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My program works properly when I only enter 1 or 2 integers in a row such as: + 13 24 or * 4 - 165 235. But if I enter % * 5 12 8 it does not give me the right answer. How can I change my loops so that it works when there is a longer string of integers in a row. Given the order of operations and format of prefix notation? *My stack class and its methods do work properly.

    import java.util.*;
    public class part1Main {

public static void main(String[] args) {
    // Reference variables
    String temp2;
    int num, num1, num2, ch;
    char op;
    Scanner keyboard = new Scanner(;
    PrefixStack<Character> operands = new PrefixStack<Character>();
    PrefixStack<Integer> S = new PrefixStack<Integer>();

    System.out.print("Do you want to perform a prefix operation?");
    System.out.print(" 1 for yes or 0 to quit: ");
    ch = keyboard.nextInt();
    temp2 = keyboard.nextLine();

    while(ch != 0){
        System.out.print('\n'+ "Enter the operation with a space between "
                + "each character. End your operation with a period: ");

            if (keyboard.hasNextInt()){
                num = keyboard.nextInt();
                temp2 =;
                    case '+': operands.push('+');
                    case '-': operands.push('-');
                    case '/': operands.push('/');
                    case '*': operands.push('*');
                    case '%': operands.push('%');
            if(temp2.charAt(0) == '.')

        while(S.size > 1){
            op = operands.pop();
            num2 = S.pop();
            num1 = S.pop();
                case '+': S.push(num1 + num2);;
                case '-': S.push(num1 - num2);;
                case '/': S.push(num1 / num2);;
                case '*': S.push(num1 * num2);;
                case '%': S.push(num1 % num2);
        System.out.println("Your operation = " + S.pop());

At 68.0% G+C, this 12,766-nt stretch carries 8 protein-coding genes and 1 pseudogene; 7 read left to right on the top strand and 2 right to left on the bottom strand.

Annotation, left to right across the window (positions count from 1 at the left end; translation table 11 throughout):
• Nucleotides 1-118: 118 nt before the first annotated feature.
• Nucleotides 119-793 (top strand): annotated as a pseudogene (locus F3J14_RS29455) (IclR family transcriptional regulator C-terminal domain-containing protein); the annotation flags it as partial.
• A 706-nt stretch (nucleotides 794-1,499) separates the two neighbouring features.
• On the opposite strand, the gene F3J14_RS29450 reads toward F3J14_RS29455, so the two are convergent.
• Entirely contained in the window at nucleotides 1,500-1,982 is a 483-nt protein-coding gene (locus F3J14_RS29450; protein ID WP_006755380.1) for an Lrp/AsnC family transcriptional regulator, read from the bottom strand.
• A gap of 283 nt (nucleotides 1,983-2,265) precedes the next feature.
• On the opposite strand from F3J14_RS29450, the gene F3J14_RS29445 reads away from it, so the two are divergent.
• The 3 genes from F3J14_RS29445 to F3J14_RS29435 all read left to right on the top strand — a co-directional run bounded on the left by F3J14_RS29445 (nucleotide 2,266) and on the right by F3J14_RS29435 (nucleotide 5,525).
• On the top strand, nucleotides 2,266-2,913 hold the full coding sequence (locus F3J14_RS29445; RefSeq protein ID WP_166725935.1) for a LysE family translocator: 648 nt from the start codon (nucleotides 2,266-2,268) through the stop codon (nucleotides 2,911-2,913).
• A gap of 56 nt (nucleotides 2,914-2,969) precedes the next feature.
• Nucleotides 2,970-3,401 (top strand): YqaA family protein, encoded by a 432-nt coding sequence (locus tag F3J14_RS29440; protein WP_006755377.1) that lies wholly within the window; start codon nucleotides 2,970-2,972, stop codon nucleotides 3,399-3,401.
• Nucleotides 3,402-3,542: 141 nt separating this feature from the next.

System.out.print('\n'+"Do you want to perform another operation?");
        System.out.print(" 1 for yes or 0 to quit: ");
        ch = keyboard.nextInt();


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what answer did you get, and what answer did you expect? Have you tried printing out the intermediate values? – Chris J. Kiick Jan 30 '14 at 18:12

2 Answers 2

The algorithm you are using is wrong!

For example, suppose you give:

% * 5 12 8

your program will output 5 as answer

It will push % and * on stack and 5 12 and 8 on stack

Then it will take out 8 and 12 and take out * and do 8 * 12 = 96 and push it on stack

Now in next round it will take out 96 and 5 and % as operator and do 5 % 96 = 5 which is given as output

Here you need to consider 2 very important thing:

  1. % operator has same precedence as * and / (in Java). But the prefix expression is not evaluated in a way your program is doing it:

    % * 5 12 8 should be evaluated as:

    (5 * 12) % 8 which is 4.

    So update your algorithm.

  2. Your algorithm does not consider operator precedence. Add that feature in your program!

    Try out some examples here

Hope this helps!

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"Order of operations is defined within the structure of prefix notation and can be easily determined. One thing to keep in mind is that when executing an operation, the operation is applied to the first operand by the second operand. This is not an issue with operations that commute, but for non-commutative operations like division or subtraction, this fact is crucial to the analysis of a statement. For example, the following statement:

/ 10 5

is read as "divide 10 by 5". Thus the solution is 2, not 1/2 as would be the result of an incorrect analysis.

Since you didn't post what the wrong results are, I'm assuming this is your problem

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